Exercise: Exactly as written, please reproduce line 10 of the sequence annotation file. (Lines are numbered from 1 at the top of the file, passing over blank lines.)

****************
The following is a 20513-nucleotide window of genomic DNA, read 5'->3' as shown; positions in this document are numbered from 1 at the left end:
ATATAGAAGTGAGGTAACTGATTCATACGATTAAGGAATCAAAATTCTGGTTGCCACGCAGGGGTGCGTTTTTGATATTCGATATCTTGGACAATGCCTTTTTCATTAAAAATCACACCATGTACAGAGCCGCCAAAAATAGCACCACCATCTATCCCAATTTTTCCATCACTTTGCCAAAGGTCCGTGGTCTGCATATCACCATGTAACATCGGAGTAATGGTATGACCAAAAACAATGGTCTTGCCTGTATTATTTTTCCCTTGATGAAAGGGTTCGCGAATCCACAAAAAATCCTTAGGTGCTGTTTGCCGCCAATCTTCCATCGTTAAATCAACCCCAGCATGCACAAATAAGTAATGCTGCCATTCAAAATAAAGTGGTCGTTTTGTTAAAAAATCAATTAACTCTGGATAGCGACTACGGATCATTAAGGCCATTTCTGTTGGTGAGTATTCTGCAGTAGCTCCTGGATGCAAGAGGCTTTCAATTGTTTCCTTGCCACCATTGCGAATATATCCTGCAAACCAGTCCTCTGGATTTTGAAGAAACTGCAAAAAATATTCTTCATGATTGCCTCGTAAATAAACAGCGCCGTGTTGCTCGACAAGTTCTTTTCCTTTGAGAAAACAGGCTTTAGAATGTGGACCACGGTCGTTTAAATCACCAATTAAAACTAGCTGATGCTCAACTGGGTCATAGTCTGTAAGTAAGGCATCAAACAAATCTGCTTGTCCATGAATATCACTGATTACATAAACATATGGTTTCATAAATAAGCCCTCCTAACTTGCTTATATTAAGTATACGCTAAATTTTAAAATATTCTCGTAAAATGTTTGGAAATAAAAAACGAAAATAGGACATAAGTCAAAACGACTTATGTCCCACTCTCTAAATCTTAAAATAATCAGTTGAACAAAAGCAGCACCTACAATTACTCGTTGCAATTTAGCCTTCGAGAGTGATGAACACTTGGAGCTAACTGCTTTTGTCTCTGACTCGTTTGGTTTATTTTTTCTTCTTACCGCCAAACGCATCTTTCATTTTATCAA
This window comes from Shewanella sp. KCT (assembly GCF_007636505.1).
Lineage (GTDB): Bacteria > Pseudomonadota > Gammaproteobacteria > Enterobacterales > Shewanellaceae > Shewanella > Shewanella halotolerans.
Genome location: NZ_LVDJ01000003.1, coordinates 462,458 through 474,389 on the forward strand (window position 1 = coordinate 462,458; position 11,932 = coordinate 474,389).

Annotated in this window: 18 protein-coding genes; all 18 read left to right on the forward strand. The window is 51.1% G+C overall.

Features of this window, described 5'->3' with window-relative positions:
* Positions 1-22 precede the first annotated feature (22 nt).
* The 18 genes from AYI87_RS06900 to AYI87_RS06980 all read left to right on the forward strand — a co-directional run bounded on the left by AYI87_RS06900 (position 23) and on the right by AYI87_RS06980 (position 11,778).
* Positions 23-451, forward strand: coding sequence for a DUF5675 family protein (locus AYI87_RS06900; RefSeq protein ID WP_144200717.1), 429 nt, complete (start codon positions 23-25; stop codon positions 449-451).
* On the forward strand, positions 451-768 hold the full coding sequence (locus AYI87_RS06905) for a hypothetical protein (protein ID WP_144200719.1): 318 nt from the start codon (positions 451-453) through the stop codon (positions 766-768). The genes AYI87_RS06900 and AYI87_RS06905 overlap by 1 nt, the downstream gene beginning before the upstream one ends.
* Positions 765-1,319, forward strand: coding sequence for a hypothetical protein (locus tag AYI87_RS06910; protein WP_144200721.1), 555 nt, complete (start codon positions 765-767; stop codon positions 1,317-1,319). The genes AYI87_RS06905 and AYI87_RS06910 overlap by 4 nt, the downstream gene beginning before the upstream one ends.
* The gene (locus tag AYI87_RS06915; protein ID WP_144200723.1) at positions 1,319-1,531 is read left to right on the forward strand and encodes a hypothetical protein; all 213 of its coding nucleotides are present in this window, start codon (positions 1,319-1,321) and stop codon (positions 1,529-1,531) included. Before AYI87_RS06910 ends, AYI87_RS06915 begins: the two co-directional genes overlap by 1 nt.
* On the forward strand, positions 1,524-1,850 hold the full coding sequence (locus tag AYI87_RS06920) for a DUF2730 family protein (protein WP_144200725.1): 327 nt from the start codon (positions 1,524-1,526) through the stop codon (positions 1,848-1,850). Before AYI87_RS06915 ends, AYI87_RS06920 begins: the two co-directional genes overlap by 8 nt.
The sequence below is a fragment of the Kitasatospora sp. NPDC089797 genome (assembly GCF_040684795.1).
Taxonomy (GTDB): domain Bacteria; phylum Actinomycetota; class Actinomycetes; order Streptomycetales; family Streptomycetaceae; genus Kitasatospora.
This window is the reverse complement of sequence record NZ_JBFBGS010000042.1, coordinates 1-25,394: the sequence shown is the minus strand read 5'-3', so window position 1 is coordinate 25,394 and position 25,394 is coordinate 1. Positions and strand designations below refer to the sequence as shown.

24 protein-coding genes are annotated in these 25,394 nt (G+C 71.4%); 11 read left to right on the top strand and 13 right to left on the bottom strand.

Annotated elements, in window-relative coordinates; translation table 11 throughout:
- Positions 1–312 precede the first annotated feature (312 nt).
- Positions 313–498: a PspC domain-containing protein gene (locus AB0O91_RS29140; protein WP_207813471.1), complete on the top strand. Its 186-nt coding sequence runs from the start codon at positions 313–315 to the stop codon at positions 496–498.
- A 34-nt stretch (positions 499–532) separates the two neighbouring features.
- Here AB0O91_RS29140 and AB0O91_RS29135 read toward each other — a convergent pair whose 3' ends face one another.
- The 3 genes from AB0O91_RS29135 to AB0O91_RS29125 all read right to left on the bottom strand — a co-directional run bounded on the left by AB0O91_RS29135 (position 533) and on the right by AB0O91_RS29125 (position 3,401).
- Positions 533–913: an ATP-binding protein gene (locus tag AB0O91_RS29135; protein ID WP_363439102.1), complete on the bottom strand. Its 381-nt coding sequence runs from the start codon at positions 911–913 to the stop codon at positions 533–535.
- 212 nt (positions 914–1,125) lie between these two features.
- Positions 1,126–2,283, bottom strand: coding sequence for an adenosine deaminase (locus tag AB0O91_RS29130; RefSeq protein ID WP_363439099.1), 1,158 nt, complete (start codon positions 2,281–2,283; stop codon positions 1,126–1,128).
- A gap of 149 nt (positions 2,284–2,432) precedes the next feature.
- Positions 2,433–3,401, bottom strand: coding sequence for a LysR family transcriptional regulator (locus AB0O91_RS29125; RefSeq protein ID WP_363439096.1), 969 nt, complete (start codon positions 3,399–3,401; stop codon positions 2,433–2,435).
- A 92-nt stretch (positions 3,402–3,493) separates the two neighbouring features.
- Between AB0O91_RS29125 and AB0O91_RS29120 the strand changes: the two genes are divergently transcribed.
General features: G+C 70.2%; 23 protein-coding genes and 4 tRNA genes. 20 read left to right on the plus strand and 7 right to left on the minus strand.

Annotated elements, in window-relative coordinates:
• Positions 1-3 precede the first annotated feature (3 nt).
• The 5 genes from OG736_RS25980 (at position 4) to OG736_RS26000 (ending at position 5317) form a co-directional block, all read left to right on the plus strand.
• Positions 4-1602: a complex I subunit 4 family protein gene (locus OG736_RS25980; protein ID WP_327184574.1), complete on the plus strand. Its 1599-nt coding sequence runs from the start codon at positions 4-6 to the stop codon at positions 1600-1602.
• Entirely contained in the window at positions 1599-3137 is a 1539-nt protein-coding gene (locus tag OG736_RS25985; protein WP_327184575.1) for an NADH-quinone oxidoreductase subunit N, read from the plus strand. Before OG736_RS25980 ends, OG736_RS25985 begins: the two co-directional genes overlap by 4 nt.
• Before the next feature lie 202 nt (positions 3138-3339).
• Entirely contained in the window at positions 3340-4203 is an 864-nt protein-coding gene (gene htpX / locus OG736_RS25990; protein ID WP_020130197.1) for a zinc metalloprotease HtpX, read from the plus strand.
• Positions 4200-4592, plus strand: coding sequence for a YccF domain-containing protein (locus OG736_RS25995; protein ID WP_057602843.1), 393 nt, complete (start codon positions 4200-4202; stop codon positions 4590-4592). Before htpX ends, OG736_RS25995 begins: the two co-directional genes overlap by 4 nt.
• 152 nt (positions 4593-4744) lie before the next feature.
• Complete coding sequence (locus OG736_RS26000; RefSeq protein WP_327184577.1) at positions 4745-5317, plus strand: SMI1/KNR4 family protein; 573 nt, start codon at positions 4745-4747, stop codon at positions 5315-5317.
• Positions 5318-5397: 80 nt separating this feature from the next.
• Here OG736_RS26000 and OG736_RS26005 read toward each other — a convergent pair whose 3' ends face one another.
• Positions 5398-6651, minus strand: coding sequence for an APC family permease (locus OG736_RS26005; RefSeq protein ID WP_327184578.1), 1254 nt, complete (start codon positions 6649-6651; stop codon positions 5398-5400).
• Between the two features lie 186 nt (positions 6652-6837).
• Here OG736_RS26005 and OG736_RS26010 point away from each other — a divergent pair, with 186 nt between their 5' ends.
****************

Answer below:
* Positions 23-451, forward strand: coding sequence for a DUF5675 family protein (locus AYI87_RS06900; RefSeq protein ID WP_144200717.1), 429 nt, complete (start codon positions 23-25; stop codon positions 449-451).